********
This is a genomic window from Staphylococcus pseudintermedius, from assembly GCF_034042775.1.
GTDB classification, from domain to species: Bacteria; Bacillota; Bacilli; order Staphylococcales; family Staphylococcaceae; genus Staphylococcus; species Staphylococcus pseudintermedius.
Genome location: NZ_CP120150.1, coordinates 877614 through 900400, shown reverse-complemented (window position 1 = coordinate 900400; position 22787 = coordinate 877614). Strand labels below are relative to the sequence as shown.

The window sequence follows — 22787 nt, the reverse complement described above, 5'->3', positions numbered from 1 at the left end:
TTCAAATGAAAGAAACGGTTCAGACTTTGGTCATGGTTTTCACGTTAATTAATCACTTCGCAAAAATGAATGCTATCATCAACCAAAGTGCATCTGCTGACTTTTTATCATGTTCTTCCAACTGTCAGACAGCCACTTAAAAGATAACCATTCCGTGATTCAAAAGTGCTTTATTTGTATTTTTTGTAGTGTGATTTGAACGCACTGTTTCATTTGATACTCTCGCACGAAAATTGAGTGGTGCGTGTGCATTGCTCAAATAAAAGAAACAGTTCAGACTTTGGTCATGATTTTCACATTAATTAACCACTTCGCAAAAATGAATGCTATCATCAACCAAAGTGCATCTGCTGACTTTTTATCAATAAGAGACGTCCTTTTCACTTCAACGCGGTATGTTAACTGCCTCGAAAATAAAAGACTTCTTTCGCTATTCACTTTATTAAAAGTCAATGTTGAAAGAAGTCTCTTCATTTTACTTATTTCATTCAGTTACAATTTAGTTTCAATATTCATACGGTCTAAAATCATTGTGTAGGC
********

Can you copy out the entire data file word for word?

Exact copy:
This is a genomic window from Staphylococcus pseudintermedius, from assembly GCF_034042775.1.
GTDB classification, from domain to species: Bacteria; Bacillota; Bacilli; order Staphylococcales; family Staphylococcaceae; genus Staphylococcus; species Staphylococcus pseudintermedius.
Genome location: NZ_CP120150.1, coordinates 877614 through 900400, shown reverse-complemented (window position 1 = coordinate 900400; position 22787 = coordinate 877614). Strand labels below are relative to the sequence as shown.

The window sequence follows — 22787 nt, the reverse complement described above, 5'->3', positions numbered from 1 at the left end:
TTCAAATGAAAGAAACGGTTCAGACTTTGGTCATGGTTTTCACGTTAATTAATCACTTCGCAAAAATGAATGCTATCATCAACCAAAGTGCATCTGCTGACTTTTTATCATGTTCTTCCAACTGTCAGACAGCCACTTAAAAGATAACCATTCCGTGATTCAAAAGTGCTTTATTTGTATTTTTTGTAGTGTGATTTGAACGCACTGTTTCATTTGATACTCTCGCACGAAAATTGAGTGGTGCGTGTGCATTGCTCAAATAAAAGAAACAGTTCAGACTTTGGTCATGATTTTCACATTAATTAACCACTTCGCAAAAATGAATGCTATCATCAACCAAAGTGCATCTGCTGACTTTTTATCAATAAGAGACGTCCTTTTCACTTCAACGCGGTATGTTAACTGCCTCGAAAATAAAAGACTTCTTTCGCTATTCACTTTATTAAAAGTCAATGTTGAAAGAAGTCTCTTCATTTTACTTATTTCATTCAGTTACAATTTAGTTTCAATATTCATACGGTCTAAAATCATTGTGTAGGC